What to Move In Retirement? Here Are 5 Things You Should Consider

If you’re thinking about retiring soon, you might be wondering what to move in retirement. While it’s important to consider your budget and what you’re comfortable with, it’s also important to think about your needs and wants. In this article, we round up five things you should consider when move in retirement. From packing your old belongings to choosing the right housing, read on for advice that will help you make the best decision for your needs!

Well, my house will be on the market next week-with a new foundation and garage door. I’ve cleaned and organized and put items away. Other than those two items no repairs have been made. I may work on the yard a bit-at least the front door. My goal is to sell as quickly as possible and I probably will be flexible with all offers. More about the house and the selling process to come. That said, my daughter looked at me the other day and said “What are you going to do if it sells right away???” (My neighbor sold his house in three days). To which I threw up my arms and said “I have absolutely no idea”.

Move In Retirement

The truth is I still have not decided where I want to end up. Not in the short term and not in the long term. I expect in the short term that I would rent locally while making a decision. Obviously how quickly the house sells and what kind of money is available at the end will certainly have some impact.

However, I am determined to do my research better this time around-emotion no longer being at the forefront (one can only hope). It would seem that at least one quarter of us relocate in retirement (not just downsize, but change locations), and almost sixty five percent of us will move at some time after we leave the regular working world. In reading about their retirement, there seem to be a few major reasons people move, and that affect where we move. These are issues that I am working through as we speak:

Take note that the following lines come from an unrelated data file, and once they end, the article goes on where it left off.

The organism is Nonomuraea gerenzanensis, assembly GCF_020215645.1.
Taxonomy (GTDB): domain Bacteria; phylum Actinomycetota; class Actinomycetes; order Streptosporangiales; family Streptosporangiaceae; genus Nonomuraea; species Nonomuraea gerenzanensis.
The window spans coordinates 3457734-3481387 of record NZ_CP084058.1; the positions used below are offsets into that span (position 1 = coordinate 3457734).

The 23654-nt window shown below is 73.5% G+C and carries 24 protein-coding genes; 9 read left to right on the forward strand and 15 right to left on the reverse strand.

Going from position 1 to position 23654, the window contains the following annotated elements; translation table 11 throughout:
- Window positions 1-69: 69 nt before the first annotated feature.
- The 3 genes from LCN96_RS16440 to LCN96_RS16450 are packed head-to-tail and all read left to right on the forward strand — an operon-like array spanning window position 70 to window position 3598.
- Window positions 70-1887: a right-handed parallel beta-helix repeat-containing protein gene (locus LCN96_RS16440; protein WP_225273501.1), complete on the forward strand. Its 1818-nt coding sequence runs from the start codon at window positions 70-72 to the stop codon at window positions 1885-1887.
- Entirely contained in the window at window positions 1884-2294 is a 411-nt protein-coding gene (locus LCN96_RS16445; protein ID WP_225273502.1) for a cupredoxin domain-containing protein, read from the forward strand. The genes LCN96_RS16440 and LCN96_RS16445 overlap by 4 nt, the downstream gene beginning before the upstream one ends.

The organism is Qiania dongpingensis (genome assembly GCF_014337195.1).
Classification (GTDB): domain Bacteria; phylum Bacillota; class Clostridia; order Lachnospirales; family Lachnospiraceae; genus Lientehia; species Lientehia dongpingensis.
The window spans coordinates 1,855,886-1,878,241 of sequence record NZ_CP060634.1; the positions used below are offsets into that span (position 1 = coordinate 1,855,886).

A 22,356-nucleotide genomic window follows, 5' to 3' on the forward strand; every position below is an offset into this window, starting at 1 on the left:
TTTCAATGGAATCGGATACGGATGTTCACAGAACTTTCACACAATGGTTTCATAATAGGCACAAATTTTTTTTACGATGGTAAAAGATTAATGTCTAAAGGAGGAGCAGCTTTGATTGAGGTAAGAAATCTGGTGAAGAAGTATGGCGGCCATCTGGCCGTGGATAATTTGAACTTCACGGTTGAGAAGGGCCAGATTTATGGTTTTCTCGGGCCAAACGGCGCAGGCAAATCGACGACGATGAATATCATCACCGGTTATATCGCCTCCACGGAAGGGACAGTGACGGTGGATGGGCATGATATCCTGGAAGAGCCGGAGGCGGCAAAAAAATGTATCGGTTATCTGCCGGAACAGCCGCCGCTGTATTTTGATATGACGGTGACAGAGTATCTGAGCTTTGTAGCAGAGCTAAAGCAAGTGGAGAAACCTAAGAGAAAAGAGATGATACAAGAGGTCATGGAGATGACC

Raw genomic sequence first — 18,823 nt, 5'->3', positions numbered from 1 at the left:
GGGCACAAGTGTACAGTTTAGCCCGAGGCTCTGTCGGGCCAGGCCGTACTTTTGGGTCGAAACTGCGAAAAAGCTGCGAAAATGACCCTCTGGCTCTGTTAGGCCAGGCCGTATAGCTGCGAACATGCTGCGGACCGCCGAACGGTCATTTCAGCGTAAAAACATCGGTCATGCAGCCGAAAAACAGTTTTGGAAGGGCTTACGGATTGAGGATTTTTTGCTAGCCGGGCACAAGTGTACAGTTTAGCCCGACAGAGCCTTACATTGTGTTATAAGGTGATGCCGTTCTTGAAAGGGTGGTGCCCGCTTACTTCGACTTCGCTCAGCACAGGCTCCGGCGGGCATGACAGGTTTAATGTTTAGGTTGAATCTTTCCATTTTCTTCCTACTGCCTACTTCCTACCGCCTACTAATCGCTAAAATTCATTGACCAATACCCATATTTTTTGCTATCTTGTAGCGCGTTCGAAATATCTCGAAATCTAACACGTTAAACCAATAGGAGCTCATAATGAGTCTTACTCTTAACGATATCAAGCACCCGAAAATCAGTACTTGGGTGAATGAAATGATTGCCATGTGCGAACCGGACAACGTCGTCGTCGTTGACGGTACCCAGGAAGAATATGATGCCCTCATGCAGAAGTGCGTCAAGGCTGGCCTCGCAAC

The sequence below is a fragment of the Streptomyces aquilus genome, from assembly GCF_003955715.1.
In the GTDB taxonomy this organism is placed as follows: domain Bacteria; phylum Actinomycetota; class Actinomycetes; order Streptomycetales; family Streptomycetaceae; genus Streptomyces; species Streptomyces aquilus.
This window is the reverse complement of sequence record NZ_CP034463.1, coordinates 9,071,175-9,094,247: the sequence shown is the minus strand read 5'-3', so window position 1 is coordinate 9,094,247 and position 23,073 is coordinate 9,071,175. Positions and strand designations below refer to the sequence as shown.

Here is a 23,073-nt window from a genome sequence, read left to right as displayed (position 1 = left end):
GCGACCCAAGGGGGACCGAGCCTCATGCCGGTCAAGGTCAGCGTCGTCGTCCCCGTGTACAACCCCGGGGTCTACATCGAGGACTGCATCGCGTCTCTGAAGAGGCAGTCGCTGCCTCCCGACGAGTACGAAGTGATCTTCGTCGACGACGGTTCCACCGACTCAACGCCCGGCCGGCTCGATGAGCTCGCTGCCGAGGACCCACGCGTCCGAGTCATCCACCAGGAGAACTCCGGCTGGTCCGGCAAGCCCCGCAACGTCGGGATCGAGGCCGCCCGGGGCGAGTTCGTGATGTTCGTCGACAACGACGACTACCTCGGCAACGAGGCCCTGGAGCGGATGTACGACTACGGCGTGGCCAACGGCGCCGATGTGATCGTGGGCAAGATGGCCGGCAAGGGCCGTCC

Cost of Living

there is no doubt that the overall cost of living in Dallas is less than in Denver. The overall cost of living differential between the two is almost eighteen percent. Were I to stay in Texas and move to the hill country area outside of Austin or to the beach, my COL might even go down more. Housing is the biggie in terms of cost difference. However, Texas has no income tax (although Colorado does not tax the first $25,000 of retirement income). We pay more for electricity, but we use natural gas to heat and very little of it.

Health care